What Factors Go Into the Cost of TV Advertising?

The masses are inundated with TV advertising daily, yet few know what it costs to air those attention-grabbing ads. Most people are aware that airing an ad during an event of social importance such as the Super Bowl has the potential to cost millions of dollars. However, less information about the costs of airing commercials on regular TV is publicized. A myriad of factors play a part in determining the cost of TV advertising. Here’s a quick look at those financial determinants.

Local Vs. National Audience

Advertising on national TV is more expensive than advertising on local TV. The difference in cost is the result of the audience size. A TV commercial aired to the entirety of the nation increases the return on investment more than a TV commercial aired on local TV. Furthermore, TV ads aired for exposure to specific towns or cities tend to cost less than ads placed on regional TV simply because the size of the audience is different. In the end, the number of potential impressions is the primary factor in determining the cost of TV advertising.

Length of Commercial

Break down the connected TV advertising statistics and you’ll find TV commercials tend to be 15, 30, or 60 seconds in length. Ads that are a full minute are the most expensive as they maximize viewer engagement. TV commercials that are 15 seconds in length are less expensive as they are displayed in front of the viewing audience for a shorter period of time. The 30-second commercial is the happy medium between the two extremes.

Timing is Everything

It is often said that timing is everything in life. This adage also holds true in the context of business, including advertising on TV. Advertisers are empowered to present ads to the public in the morning, afternoon, or evening. The cost to air commercials in each time slot differs accordingly.

In general, it is more expensive to air TV commercials during the peak hours of 5:30 pm to 10:30 pm as this is the period of time when people are most likely to watch TV. Daytime ads typically come in second in terms of air cost as most people are at work between the hours of 9 am and 5:30 pm.

The average person hits the hay around 11 pm, making ads that air late at night less expensive. TV commercials aired during the breakfast hours of 6 am to 9:30 am are the least expensive as this is the time of day when most people are sleeping or getting ready for work. The differences in cost for each time slot are significant. As an example, airing ads during the late peak hours of TV is upwards of eight times as costly as advertising during the day.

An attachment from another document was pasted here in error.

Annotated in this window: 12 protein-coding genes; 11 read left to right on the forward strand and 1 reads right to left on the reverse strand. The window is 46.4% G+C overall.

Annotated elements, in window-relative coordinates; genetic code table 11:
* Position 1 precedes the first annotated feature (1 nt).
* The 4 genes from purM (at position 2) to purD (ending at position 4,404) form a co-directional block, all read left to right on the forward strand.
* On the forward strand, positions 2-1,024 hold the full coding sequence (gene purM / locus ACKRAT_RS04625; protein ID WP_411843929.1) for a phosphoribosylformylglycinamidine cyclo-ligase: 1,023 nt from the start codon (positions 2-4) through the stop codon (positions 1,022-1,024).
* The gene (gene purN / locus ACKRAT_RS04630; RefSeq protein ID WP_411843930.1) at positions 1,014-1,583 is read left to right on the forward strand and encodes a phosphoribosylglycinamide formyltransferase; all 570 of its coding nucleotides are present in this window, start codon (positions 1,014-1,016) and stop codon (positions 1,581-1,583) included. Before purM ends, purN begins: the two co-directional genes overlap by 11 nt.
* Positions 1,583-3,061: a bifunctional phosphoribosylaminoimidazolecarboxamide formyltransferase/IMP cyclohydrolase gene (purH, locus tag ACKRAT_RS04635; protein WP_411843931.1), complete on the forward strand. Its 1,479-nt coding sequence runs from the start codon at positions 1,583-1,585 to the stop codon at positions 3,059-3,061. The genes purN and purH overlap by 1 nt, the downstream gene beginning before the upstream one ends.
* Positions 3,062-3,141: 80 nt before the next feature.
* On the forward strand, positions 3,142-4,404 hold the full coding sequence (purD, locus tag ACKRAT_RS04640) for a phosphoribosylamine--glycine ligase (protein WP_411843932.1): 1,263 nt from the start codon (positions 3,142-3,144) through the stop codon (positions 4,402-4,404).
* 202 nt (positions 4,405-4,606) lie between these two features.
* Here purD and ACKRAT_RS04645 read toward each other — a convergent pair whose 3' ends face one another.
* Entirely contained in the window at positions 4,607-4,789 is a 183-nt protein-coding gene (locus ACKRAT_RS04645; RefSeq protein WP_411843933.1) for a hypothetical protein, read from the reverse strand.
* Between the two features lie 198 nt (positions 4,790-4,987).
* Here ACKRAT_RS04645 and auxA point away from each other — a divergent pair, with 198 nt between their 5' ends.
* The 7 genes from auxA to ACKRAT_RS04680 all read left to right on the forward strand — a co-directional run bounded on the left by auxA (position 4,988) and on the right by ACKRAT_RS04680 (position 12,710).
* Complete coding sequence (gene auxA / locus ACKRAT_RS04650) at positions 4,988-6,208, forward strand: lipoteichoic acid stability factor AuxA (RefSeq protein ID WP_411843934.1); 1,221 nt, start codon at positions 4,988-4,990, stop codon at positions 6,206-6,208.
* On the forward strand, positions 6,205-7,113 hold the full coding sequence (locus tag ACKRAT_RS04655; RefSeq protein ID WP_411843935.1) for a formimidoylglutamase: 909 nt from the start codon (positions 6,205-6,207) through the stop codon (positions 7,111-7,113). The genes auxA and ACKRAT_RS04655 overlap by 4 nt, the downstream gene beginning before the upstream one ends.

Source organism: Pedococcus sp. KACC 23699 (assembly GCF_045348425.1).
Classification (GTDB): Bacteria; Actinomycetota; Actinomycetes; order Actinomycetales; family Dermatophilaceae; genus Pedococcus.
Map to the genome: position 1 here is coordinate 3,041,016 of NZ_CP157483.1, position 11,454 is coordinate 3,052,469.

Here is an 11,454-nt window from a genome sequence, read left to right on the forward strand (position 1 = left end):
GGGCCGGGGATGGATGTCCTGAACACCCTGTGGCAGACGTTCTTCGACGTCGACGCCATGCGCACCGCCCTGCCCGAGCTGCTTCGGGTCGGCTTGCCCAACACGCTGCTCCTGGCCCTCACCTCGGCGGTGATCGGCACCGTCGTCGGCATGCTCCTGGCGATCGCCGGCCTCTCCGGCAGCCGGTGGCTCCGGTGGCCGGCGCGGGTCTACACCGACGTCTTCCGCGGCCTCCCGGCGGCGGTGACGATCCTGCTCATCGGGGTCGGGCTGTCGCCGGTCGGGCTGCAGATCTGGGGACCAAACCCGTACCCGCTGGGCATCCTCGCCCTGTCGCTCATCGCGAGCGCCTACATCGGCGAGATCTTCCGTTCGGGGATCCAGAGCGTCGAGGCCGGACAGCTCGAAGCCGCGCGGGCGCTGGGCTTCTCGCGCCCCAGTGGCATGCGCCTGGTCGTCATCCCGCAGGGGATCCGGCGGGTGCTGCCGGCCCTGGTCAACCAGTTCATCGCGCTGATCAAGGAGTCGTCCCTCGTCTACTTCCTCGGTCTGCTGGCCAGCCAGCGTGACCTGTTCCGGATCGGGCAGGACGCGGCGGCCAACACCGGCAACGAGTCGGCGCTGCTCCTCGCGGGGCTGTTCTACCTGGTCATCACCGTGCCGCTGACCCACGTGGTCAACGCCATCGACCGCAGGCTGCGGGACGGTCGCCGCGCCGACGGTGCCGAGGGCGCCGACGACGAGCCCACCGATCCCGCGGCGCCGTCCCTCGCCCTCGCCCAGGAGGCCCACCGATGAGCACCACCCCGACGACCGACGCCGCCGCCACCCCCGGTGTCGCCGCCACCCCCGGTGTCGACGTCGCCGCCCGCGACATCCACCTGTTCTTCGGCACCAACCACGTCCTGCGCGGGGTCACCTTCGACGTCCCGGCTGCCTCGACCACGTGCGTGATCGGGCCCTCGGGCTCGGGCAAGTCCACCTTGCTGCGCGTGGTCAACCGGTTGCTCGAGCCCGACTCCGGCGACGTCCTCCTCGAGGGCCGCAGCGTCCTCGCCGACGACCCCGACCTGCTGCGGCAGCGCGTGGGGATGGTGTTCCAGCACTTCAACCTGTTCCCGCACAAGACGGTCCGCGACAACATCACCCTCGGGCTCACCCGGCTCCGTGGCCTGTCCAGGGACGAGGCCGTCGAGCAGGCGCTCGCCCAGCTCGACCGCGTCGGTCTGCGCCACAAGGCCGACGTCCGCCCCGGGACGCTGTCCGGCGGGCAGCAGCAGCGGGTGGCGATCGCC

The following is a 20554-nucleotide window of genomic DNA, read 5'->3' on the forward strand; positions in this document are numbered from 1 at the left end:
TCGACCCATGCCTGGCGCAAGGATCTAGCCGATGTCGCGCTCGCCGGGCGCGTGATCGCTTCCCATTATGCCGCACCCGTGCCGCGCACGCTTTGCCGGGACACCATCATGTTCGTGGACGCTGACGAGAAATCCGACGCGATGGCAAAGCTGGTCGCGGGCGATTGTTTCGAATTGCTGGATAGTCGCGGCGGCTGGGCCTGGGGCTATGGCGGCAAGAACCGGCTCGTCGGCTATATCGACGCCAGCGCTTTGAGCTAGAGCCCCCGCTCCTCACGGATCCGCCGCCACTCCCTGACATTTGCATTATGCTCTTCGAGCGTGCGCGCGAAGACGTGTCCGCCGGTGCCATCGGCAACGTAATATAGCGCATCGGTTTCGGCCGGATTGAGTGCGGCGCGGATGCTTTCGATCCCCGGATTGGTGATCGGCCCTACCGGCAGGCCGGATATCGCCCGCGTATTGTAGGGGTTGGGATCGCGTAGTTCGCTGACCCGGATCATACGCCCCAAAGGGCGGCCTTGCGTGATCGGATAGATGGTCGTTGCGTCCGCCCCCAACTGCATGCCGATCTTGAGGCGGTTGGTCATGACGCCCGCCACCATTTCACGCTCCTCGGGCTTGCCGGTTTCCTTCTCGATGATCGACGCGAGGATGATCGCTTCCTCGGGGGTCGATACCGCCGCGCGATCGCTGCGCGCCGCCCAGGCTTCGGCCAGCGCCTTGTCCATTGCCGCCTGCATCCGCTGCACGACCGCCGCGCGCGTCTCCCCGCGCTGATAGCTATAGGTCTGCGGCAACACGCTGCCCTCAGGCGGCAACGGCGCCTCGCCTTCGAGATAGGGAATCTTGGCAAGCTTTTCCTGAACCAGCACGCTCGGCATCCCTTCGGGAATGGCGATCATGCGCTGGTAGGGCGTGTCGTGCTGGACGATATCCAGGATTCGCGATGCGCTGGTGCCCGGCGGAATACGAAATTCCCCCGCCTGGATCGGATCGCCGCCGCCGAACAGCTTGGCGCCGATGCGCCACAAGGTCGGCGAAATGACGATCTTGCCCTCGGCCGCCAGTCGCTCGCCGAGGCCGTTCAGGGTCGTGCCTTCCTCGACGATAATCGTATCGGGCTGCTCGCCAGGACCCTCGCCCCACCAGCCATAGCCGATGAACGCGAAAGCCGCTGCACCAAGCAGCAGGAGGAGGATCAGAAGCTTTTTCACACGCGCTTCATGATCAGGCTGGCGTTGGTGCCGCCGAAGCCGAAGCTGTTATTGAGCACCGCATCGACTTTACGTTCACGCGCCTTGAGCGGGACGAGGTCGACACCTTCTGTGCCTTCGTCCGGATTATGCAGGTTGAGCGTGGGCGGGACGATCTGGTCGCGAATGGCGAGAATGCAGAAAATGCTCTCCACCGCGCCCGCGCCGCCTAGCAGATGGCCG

Weekdays Vs. Weekends

TV ads aired during the weekends tend to cost more than those that air during the week (except for those that air during peak hours Monday-Friday) as the average person is focused on work, school, and family obligations on weekdays. Furthermore, coveted higher earners with significant disposable income are more likely to watch TV on the weekends.

Frequency of Airing

The frequency at which the commercial airs partially determines the overarching cost of TV advertising for the business in question. As a business owner, it is in your interest to air your TV ad at a high frequency yet oversaturating the market can backfire. The more frequently the ad is shown, the more costly it will be.

Strive for a happy medium between maximizing viewership and frequency, connecting with a significant number of viewers intermittently at different times of the day/night and you’ll maximize the return on your advertising investment.

Keep an Eye on Production Costs

The number of potential impressions, frequency of airings, and time of day at which commercials air are the primary determinants of the cost of TV advertising yet the financial investment in the production of those ads also matter. Overlook production costs and your business might end up sinking a sizable amount of money into commercials that ultimately yields a negative return.

Research the cost of TV commercial production and you will find it is possible to produce a quality ad for as little as a couple of thousand dollars. A professionally produced TV commercial at the opposite end of the financial spectrum has the potential to set you back $50,000 or more in production costs. Everything from reserving a venue as a backdrop for the commercial to the cost of voice-over service and even featuring a celebrity or other well-known entity has the potential to drive up the costs of TV commercials to exorbitant figures.

Keep a close eye on your production costs while planning/creating your TV commercials and you’ll stand a much better chance of generating a meaningful return on your advertising investment.

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